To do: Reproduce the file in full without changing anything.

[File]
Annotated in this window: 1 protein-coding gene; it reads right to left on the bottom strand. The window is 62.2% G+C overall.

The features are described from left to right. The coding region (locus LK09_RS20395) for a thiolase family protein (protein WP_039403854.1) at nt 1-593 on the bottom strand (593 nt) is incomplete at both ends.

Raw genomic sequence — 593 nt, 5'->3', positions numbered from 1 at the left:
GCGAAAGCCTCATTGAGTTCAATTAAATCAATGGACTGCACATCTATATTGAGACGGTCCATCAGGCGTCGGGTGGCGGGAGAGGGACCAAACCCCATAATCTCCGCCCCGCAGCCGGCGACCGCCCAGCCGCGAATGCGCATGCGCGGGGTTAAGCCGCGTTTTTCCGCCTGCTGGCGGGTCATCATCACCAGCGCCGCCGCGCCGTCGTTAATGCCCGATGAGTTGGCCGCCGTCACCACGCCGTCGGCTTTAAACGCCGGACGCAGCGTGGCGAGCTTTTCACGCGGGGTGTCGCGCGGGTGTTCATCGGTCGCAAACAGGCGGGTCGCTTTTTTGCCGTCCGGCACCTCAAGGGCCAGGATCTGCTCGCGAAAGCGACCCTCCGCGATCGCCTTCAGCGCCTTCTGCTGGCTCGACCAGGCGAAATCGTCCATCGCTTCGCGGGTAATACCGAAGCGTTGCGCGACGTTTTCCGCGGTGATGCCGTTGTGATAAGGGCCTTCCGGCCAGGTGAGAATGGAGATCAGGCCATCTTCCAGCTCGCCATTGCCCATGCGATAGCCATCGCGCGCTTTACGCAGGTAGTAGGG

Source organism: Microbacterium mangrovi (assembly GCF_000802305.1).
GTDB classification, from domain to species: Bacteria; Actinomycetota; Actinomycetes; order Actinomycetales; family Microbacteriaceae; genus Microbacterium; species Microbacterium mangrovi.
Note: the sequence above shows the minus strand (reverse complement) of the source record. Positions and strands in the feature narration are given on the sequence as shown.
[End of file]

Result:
Annotated in this window: 1 protein-coding gene; it reads right to left on the bottom strand. The window is 62.2% G+C overall.

The features are described from left to right. The coding region (locus LK09_RS20395) for a thiolase family protein (protein WP_039403854.1) at nt 1-593 on the bottom strand (593 nt) is incomplete at both ends.

Raw genomic sequence — 593 nt, 5'->3', positions numbered from 1 at the left:
GCGAAAGCCTCATTGAGTTCAATTAAATCAATGGACTGCACATCTATATTGAGACGGTCCATCAGGCGTCGGGTGGCGGGAGAGGGACCAAACCCCATAATCTCCGCCCCGCAGCCGGCGACCGCCCAGCCGCGAATGCGCATGCGCGGGGTTAAGCCGCGTTTTTCCGCCTGCTGGCGGGTCATCATCACCAGCGCCGCCGCGCCGTCGTTAATGCCCGATGAGTTGGCCGCCGTCACCACGCCGTCGGCTTTAAACGCCGGACGCAGCGTGGCGAGCTTTTCACGCGGGGTGTCGCGCGGGTGTTCATCGGTCGCAAACAGGCGGGTCGCTTTTTTGCCGTCCGGCACCTCAAGGGCCAGGATCTGCTCGCGAAAGCGACCCTCCGCGATCGCCTTCAGCGCCTTCTGCTGGCTCGACCAGGCGAAATCGTCCATCGCTTCGCGGGTAATACCGAAGCGTTGCGCGACGTTTTCCGCGGTGATGCCGTTGTGATAAGGGCCTTCCGGCCAGGTGAGAATGGAGATCAGGCCATCTTCCAGCTCGCCATTGCCCATGCGATAGCCATCGCGCGCTTTACGCAGGTAGTAGGG

Source organism: Microbacterium mangrovi (assembly GCF_000802305.1).
GTDB classification, from domain to species: Bacteria; Actinomycetota; Actinomycetes; order Actinomycetales; family Microbacteriaceae; genus Microbacterium; species Microbacterium mangrovi.
Note: the sequence above shows the minus strand (reverse complement) of the source record. Positions and strands in the feature narration are given on the sequence as shown.